Mapmakers of the European Renaissance and Baroque were keenly interested in mapping the heavens and theorizing about the relationship between Earth, celestial bodies and the greater universe. During the mid-17th century, Andreas Cellarius, a Dutch mathematician and geographer, compiled an elaborate celestial atlas. Cellarius combined a number of charts and maps and astrological information from a wealth of sources, creating a book that discussed the stars, lunar and solar theories, the nature of the planets, and the constellations of the astrological zodiac. These topics were paired with engraved and hand-coloured plates reflecting topics from Claudius Ptolemy's Earth-centered universe to Copernicus's mid-16th century proposition of a solar system centred around the Sun.
At the centre of one of Cellarius' maps (below), a small rendering of the Earth's northern hemisphere is encircled by the Moon, Mercury, Venus, the Sun, Mars, Jupiter, and Saturn. The outer circle is reserved for the stars, represented as orbiting personifications of the zodiac.
There are many examples of Renaissance artists incorporating symbols of the zodiac to both delineate time and apply a visual symbological shorthand. Francesco del Cossa, an Italian Renaissance painter of the School of Ferrara, is best known for the frescoes he made with Cosimo Tura. Featuring the cycle of months and painted in the Palazzo Schifanoia, the series is an elaborate show of allegories based on the medieval zodiac and months of the year.
The visual tradition of the zodiac continued to be used as a means to convey seasonal changes and emotional turbulence. The Astrologer (1509) by Giulio Campagnola is an engraving featuring an astrologer at work. Beside him, gazing out of the frame is a discordant beast, perhaps associated with cosmic unrest. Frans Floris, a Flemish painter, draftsman, and etcher and his painting Astrology (1557) aligns with his traditional adoption of allegorical subject matter - a winged personification leans on a globe made up of zodiacal symbols, gesturing with a pole to the heavens as the astrology follows the angel's gaze.
In the second quarter of the 18th century, an unnamed follower of Antoine Watteau made a series of panels that likely formed a set intended for interior decoration. Each panel represents two months of the year, depicting astrological signs and occupations viewed as roles appropriate to the seasons. Here, November and December are represented by a hunting scene and a peasant woman making sausages.
Alfons Maria Mucha, known as Alphonse Mucha, was a Czech painter, illustrator and graphic artist. Living in Paris during the Art Nouveau period, Mucha is renowned for his distinctive, stylized and theatrical posters which became among the best-known artworks of the period. In 1896, Mucha designed a calendar featuring the profile of a woman aligned with a prominent zodiacal halo. The design was originally created for a company calendar for Champenois. The theme—the harmonious working of the universe—is balanced by twelve signs symbolizing each figure of the zodiac alongside other decorative motifs. Another example of zodiacal artwork made in line with the Art Nouveau style includes Hans Schulze's cover for Moderne Kunst magazine(below).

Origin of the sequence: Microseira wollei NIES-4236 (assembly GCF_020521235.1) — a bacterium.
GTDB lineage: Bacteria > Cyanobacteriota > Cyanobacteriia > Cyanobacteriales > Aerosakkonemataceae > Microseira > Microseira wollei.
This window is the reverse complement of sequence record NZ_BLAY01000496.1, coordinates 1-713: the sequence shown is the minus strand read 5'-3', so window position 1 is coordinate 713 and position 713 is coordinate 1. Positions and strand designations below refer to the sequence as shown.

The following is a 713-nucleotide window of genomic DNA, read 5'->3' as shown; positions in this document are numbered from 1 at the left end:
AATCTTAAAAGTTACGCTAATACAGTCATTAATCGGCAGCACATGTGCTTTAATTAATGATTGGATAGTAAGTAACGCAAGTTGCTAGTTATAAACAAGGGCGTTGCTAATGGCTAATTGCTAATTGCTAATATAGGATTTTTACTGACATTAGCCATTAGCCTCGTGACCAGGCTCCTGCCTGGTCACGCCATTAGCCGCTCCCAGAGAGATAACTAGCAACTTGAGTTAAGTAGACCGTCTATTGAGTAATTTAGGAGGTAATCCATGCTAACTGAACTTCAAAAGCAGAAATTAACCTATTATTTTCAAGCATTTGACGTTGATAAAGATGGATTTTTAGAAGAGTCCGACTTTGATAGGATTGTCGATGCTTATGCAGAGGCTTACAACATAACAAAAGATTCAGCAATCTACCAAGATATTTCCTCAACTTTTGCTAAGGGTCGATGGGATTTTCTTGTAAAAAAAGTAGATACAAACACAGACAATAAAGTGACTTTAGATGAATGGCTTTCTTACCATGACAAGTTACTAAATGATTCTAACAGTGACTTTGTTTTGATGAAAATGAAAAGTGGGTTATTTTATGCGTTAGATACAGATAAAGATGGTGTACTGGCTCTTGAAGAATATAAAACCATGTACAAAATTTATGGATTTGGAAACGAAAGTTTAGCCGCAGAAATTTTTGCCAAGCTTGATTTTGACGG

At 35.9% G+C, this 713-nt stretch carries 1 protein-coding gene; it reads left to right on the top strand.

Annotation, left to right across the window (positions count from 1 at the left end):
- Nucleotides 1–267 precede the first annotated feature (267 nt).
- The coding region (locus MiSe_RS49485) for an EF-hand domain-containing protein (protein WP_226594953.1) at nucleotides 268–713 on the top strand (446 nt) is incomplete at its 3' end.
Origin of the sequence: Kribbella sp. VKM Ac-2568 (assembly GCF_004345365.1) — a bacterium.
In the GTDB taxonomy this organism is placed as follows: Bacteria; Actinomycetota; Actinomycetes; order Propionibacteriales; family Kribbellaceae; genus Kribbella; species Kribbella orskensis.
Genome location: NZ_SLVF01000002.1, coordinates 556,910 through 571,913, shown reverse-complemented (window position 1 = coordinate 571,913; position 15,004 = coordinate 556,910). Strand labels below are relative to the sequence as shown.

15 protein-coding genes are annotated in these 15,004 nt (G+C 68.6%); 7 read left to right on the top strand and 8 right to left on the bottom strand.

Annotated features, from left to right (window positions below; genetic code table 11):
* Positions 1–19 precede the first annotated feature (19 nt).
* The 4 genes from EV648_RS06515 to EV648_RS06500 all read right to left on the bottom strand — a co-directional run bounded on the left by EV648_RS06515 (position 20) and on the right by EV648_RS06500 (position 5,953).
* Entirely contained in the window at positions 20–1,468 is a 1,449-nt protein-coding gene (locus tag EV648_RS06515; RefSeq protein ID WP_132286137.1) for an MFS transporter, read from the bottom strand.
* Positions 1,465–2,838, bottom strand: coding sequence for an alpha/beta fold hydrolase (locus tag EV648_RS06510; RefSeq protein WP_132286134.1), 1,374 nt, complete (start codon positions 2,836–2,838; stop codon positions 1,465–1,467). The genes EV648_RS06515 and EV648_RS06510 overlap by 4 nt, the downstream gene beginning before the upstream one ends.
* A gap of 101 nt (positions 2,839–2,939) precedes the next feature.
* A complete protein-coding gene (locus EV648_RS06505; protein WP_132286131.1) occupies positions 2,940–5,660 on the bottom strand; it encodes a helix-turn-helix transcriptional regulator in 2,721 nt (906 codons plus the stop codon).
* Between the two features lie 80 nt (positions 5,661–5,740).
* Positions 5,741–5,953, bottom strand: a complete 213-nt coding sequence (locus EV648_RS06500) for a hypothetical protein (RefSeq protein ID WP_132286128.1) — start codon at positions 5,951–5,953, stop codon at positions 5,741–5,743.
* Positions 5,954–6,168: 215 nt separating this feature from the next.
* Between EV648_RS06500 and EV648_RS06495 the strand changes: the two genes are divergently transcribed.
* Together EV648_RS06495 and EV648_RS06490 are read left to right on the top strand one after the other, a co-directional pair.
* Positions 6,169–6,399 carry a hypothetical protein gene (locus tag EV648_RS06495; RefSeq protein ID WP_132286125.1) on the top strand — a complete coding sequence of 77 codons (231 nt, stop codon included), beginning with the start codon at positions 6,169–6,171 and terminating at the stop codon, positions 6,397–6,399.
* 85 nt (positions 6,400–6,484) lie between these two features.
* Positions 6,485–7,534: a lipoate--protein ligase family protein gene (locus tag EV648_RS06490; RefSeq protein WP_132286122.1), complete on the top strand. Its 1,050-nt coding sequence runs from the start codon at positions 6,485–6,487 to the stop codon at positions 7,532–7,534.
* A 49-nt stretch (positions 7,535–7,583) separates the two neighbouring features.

Painting in the early 20th century, Swedish artist Hilma af Klint created works based on mystical and cosmic themes. Many of Klint's paintings feature astrological symbols placed around the canvas, as seen in her The Dove series. Paul Klee and Hannah Höch soon followed in her stead. The Franco-Canadian artist François Dallegret even reimagined the twelve signs of the zodiac in the form of illustrated racing cars saying:
The cars represent a compassionate union between technological know-how and the heart's desire
At the end of the 20th century, European art was predominantly centred around symbolism and neo-romanticism. Considered to be one of the pioneers of abstract art in Europe, Mikalojus Konstantinas Čiurlionis was a Lithuanian painter who sought new ideas through darkly whispy aesthetics. Working between symbolism and abstraction, Čiurlionis's series Signs of the Zodiac or Zodiac Cycle was begun in 1906.
Each zodiac sign was depicted in isolation, paired with a feature alluding to the established associations assigned to each symbol. Sagittarius sees a figure drawing a bow atop a mountain peak, while Aquarius features an architectural structure by a river. Each of the paintings also features the corresponding zodiac symbol illustrated in the sky.
The compelling nature of the western zodiac is driven by a fierce human need to understand our cosmological surroundings. Some contemporary art historians have speculated that Leonardo da Vinci’s famous fresco The Last Supper, was painted with each of the 12 apostles representing the 12 signs of the zodiac and Jesus as the sun. Considered a precursor to the Surrealist movement, J.J. Grandville made anthropomorphized figures, with one particular rendering featuring zodiacal caricatures linking hands in a round dance atop the globe. And in an equally fantastical but more austere characterization, Hans Thoma crowns a human-faced moon with a diadem of zodiacal symbols in Mond (1910).
In examining the ancient relationship between the western zodiac and art, we can see some of the fascinating and provocative ways in which astrology, mythology, and symbolism intersect, gaining a deeper insight into the question of how art meets, reflects and explores ideas, psychology, concepts and historical influences.
Rosicrucian Egyptian Museum | Astronomical Knowledge in the Sacred Architecture of the Middle Ages in Italy
The Zodiac on Church Portals: Astrology and the Medieval Cosmos | The Zodiac in Early Medieval Art: Migration of a Classical Motif Through Time and Space | Astypalea Guide Greece | Topos Text | Ancient Origins | Chartres Cathedral South Ambulatory Window | The Met | Arteria - Automobile Astrologique
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Megan Kennedy is a writer and multidisciplinary artist based in Canberra, Australia. More of her work can be viewed on her website or Instagram.